Putting Biodiversity on the Map  

CIER Proud to be Part of the Key Biodiversity Areas Project

The term ‘biodiversity’ is increasingly in the news. But what does it mean, in a way that is meaningful to everyone? Quite simply, biodiversity is the variety of all living species on earth – plants, animals, fungi, and microorganisms – and the ecosystems they form. An ecosystem is the name given to all living species that live together in their own stable community, interacting with one another and their physical environment. Ecosystems can appear in small ponds, in the human home, or even the human gut, or on larger portions of the planet, like an ocean.

Biodiversity supports all life on earth. We are dependent on biodiversity for nature to thrive and for basic human needs such as food, fuel, shelter, and medicine. It also offers people around the world an individual or collective sense of connection with the environment. Biodiversity supports our economies and enhances our well-being, and potentially much more. 

Biodiversity also:

  • Ensures food security through millions of species interacting to produce food for humans – such as  the many species of pollinating bees, other insects, and bats that help to produce fruit and vegetables, or the species of animals that are consumed directly as part of a healthy diet. 
  • Helps fight disease, as 25 percent of drugs used in modern medicine are derived from plants and many more are inspired by nature. If a species is lost, the world misses out on opportunities for new medicines.
  • Supports many businesses that are highly or moderately dependent on nature, and at risk due to biodiversity loss. The United Nations Environmental Program has found that every dollar spent on nature restoration leads to at least $9 of economic benefit according to the World Economic Forum.
  • Protects us through natural or ‘green’ infrastructure that buffers people from natural disasters such as floods and storms, stores carbon, filters our water, and regenerates our soils. 

The importance of biodiversity is not lost on CIER, as we have partnered with a group of scientists from Wildlife Conservation Society Canada (WCS Canada). Our role in the partnership is to reach out to Indigenous communities and organizations to help identify and describe Key Biodiversity Areas (KBAs) in their regions. These areas are important for the maintaining of biodiversity and are identified using a set of scientific quantitative criteria. We work with Indigenous communities and organizations through engagement, facilitation and organization of national workshops, knowledge sharing, support and advice, with the goal of helping to ensure healthy biodiversity, ecosystems, and ultimately people.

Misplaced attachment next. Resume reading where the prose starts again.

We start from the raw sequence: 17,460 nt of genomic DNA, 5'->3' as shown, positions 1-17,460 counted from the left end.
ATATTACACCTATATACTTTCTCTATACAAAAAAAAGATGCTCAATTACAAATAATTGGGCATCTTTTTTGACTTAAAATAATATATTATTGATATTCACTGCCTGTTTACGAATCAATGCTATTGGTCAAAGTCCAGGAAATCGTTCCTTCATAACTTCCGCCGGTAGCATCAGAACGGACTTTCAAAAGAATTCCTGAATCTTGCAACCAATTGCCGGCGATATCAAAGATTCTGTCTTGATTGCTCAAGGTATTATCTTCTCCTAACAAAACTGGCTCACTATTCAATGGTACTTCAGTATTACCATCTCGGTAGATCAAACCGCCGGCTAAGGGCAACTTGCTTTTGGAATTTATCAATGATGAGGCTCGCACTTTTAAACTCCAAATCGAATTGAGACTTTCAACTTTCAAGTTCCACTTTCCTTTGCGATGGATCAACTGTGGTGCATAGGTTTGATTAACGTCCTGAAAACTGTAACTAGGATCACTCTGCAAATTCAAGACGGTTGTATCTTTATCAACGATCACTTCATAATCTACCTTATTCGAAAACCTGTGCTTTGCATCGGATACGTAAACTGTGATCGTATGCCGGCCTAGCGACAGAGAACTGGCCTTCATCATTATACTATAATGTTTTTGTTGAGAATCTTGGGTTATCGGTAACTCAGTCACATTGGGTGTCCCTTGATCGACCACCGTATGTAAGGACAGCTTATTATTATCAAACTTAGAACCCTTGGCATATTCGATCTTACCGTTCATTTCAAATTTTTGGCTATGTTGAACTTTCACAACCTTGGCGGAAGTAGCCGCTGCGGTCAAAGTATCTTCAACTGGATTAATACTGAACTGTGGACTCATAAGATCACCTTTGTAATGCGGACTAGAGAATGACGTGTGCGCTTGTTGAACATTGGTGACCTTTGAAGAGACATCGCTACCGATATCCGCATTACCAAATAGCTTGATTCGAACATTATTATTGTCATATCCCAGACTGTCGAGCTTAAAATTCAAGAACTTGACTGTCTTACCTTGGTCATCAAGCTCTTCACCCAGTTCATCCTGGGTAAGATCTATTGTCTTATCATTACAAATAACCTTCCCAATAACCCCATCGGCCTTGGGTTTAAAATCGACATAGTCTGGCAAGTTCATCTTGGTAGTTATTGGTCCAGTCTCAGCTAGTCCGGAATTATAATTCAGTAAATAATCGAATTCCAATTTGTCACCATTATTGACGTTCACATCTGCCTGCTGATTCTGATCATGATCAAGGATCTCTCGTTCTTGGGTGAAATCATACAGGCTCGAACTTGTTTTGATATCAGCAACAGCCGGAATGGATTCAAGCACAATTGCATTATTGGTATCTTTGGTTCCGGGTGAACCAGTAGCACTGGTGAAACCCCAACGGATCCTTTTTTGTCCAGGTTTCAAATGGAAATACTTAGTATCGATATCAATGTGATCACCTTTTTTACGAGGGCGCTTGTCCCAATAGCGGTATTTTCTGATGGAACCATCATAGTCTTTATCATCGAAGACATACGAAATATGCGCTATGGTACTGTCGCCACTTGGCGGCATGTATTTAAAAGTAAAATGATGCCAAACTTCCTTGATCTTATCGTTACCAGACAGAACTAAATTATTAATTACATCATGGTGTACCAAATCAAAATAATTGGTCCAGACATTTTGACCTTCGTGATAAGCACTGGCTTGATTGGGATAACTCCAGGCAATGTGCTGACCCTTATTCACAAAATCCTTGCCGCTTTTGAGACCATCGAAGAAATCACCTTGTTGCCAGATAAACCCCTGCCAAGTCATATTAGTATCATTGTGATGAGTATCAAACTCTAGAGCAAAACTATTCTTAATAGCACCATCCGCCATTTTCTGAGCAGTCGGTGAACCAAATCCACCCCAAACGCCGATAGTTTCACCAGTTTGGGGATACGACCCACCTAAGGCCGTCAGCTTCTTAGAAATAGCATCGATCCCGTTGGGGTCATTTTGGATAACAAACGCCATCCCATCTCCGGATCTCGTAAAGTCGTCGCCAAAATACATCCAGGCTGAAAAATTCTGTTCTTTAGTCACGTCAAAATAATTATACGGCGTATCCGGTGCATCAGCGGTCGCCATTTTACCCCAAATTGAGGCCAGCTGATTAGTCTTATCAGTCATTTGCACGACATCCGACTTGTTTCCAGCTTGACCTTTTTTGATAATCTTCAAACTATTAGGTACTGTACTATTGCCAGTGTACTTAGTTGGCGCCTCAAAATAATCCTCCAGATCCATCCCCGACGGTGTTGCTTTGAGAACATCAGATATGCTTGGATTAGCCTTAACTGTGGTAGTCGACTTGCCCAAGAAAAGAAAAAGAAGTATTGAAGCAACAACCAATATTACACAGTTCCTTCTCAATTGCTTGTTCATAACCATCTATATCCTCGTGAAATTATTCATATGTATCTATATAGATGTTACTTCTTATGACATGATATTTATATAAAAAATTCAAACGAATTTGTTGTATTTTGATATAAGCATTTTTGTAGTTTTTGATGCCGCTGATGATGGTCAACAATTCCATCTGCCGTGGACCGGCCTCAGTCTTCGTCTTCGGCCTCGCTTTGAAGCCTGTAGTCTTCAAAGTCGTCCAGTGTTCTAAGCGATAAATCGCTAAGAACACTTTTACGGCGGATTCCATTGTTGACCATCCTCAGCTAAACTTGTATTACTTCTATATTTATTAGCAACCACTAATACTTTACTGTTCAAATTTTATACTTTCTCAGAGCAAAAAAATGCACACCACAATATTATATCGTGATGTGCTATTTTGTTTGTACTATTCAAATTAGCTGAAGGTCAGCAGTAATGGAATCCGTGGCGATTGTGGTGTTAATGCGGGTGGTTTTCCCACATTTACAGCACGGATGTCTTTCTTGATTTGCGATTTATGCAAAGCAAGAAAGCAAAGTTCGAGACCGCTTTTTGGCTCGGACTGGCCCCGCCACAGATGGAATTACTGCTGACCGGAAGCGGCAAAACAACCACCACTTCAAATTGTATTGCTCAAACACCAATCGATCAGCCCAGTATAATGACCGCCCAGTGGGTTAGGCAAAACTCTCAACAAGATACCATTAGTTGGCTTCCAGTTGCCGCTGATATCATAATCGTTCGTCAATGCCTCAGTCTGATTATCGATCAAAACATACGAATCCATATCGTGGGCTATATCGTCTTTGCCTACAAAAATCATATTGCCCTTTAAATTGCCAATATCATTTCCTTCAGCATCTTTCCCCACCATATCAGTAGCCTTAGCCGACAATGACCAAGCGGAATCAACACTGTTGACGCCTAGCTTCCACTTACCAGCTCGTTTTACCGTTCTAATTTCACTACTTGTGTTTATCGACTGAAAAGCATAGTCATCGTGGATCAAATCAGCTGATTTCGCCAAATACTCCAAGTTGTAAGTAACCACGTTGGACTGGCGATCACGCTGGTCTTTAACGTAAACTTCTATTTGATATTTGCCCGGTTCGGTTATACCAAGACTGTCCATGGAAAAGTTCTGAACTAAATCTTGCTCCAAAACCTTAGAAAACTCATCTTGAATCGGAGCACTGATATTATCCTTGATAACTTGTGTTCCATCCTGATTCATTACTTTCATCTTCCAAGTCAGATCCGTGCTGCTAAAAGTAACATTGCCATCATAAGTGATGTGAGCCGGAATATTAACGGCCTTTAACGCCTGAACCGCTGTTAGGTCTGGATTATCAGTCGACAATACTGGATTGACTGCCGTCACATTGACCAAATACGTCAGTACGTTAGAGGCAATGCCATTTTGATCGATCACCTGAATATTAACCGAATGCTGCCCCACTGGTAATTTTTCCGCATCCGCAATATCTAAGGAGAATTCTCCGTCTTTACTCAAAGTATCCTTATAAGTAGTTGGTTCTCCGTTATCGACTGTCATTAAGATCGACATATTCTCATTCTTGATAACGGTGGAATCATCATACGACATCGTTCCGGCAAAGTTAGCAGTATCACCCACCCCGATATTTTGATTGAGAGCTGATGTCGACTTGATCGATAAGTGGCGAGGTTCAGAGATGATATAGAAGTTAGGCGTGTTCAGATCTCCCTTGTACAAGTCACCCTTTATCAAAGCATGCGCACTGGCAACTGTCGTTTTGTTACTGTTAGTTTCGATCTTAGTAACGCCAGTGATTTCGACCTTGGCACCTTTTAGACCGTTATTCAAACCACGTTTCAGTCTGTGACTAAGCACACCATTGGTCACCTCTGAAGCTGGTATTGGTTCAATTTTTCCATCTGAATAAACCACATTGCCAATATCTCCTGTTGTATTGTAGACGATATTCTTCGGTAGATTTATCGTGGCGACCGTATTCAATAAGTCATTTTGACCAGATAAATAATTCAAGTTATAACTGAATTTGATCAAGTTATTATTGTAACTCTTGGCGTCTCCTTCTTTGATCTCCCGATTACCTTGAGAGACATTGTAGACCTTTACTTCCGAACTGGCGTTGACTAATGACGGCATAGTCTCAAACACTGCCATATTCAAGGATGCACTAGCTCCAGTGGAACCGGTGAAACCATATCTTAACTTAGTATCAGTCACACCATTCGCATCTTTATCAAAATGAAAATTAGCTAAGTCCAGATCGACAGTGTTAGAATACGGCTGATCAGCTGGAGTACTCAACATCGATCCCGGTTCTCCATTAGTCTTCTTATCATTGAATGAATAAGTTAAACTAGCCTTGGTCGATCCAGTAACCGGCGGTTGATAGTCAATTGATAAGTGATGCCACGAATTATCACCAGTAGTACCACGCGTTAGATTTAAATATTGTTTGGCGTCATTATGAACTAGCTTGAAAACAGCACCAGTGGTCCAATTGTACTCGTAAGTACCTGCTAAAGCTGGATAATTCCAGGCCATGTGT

“It has been well documented by scientists in Canada and around the world, that lands conserved by Indigenous Peoples have more biodiversity, so their traditional knowledge is invaluable to this very important project,” says Lynn Mallett, CIER Project Manager. 

To address threats to biodiversity and ecosystems due to human and industrial disturbances, climate change and overconsumption, conservation groups around the world over the past two decades have developed a set of criteria to identify KBAs. These areas are mapped out across all types of landscapes and seascapes, including on Indigenous lands. In many instances biodiversity continues to exist because of the stewardship and relationships that First Nations, Métis and Inuit communities have with these species and areas in Canada. Places like Haida Gwaii, Pelee Island, Ivvavik National Park, Walpole Island, and the Okanagan Valley are already known to be remarkable for biodiversity, and have Indigenous-led conservation efforts in motion. 

CIER is proud to be actively involved in KBAs through their partnership with WCS Canada. Moving forward, we will continue to partner and support the KBA initiative with a more regional-based approach through workshops in BC, Manitoba, Saskatchewan and Ontario with specific outreach to each individual region. Ultimately the integration of KBA information into biodiversity decision-making processes of governments and industry will help restore a world in balance for the next generation.

Learn more about the KBA initiative here and about CIER’s role in the work here.